Website Integration: ‘Form’ AND ‘Function’
It’s time for your website to be functional, as well as informational
Historically, most service center websites have been informational, providing pages of who, what, where and how data. Larger service centers began providing functional websites years ago to make it easier for customers to do business with them. More recently, midsized and even small service centers have begun making the investment to upgrade their websites and provide “function” in addition to information.
One of the critical steps to enhancing functionality for customers is to integrate the website experience with the service center’s enterprise business software and database. Some of the most popular areas of interface are:
n Inventory—Integration can offer the ability for customers to check actual stock status by item or dimension.
n Request for quotations—Integrating the website with a customer/item/quantity pricing matrix stored in the service center’s business software can offer customers the ability to get an accurate price quote via the web. Once the customer completes the request for quotation, proper integration can automatically e-mail the salesperson a copy for follow-up.
n Order processing—Should the customer accept the terms of the quotation generated, one click at the website could create an actual sales order in the business software, check margins and credit, print the pick ticket in the warehouse if allowed, e-mail the salesperson that an order was just created, and generate an order confirmation that automatically gets e-mailed to the customer. In addition, with applicable functionality integrated with the business software, customers could potentially use the website to check the status of any orders they have in-house (such as “on the saw,” “quality control” or “shipping today”) without having to call and wait for someone to track it down.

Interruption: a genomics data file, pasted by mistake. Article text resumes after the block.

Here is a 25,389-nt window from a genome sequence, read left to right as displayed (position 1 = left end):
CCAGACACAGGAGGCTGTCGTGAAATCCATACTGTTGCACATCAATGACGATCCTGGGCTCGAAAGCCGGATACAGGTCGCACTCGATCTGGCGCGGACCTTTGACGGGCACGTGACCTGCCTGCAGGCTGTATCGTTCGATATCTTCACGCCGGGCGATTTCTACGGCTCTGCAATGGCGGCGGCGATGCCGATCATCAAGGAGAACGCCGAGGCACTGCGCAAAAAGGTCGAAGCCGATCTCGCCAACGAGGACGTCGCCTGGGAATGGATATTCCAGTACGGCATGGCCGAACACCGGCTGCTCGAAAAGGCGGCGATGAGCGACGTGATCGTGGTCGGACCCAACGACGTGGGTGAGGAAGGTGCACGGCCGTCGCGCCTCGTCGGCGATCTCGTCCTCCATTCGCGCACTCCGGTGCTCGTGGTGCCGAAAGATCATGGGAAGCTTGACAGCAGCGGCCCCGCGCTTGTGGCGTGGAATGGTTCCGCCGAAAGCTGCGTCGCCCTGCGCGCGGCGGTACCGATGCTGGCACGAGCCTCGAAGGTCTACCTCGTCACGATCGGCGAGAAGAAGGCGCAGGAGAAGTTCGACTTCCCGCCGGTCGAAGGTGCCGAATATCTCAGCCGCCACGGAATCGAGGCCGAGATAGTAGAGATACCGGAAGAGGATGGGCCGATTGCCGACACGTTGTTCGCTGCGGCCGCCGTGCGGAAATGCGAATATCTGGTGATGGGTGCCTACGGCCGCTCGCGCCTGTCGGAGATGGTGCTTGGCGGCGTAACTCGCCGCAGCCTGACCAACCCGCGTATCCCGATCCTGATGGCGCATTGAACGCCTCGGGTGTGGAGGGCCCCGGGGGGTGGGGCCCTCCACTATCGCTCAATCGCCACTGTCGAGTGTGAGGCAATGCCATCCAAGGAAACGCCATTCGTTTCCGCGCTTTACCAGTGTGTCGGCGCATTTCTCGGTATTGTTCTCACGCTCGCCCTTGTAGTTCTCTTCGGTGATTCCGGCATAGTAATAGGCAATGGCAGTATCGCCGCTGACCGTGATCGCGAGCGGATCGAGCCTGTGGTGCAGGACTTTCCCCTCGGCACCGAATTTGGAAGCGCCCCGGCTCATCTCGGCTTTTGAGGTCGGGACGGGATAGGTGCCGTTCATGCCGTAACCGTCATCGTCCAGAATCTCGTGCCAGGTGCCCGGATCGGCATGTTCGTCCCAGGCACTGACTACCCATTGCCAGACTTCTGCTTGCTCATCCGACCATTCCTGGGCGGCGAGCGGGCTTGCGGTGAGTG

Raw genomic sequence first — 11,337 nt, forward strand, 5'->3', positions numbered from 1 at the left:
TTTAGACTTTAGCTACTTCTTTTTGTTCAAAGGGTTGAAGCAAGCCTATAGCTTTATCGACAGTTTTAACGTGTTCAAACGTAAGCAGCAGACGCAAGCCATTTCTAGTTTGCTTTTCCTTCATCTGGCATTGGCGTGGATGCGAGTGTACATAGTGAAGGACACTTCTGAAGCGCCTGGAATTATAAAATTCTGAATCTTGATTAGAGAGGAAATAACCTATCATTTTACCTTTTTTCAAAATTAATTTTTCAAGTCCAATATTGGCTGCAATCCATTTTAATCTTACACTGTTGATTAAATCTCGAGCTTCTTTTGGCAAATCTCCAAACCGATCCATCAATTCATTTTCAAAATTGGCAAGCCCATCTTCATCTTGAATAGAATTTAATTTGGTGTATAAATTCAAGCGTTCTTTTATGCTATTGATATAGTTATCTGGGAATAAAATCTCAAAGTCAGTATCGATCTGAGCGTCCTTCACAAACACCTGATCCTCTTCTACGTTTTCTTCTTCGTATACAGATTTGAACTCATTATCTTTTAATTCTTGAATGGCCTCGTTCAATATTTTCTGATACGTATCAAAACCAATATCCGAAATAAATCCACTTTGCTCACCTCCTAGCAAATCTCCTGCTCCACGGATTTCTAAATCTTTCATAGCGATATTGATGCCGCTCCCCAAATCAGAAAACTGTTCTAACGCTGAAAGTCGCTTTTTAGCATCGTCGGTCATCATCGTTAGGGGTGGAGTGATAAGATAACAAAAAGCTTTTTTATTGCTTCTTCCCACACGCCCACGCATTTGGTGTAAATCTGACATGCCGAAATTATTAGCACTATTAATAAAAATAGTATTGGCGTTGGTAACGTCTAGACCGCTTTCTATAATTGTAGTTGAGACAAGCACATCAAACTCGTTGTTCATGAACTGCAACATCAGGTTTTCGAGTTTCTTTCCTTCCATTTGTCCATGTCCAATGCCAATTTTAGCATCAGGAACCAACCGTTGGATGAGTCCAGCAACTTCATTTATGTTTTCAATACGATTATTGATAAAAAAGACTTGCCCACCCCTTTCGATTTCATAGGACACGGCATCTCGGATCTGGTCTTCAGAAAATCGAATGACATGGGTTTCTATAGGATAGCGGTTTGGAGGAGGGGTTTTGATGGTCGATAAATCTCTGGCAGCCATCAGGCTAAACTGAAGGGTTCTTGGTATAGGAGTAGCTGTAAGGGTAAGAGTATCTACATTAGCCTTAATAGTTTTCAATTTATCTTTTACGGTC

n Requests for documentation—Another typically important area of integration between a service center’s website and business software is the ability for customers to request documentation, such as material test reports, invoices or signed proof of deliveries, by providing a purchase order number or other key information via the website.
While there are many others, these have been the more popular areas of integration between website and business software applications. Building the integration between website and enterprise systems is typically the result of collaboration between web developer and software supplier/integrator. With the understanding that proper security at your website is paramount to a successful implementation, providing functional website interaction can enhance your relationship with customers by making it simpler for them to get critical information from you.
|Compusource Corp., La Palma, Calif., offers the Metal Center Management System designed for the specific needs of metal service centers. For more information, visit www.metalservicecentersoftware.com.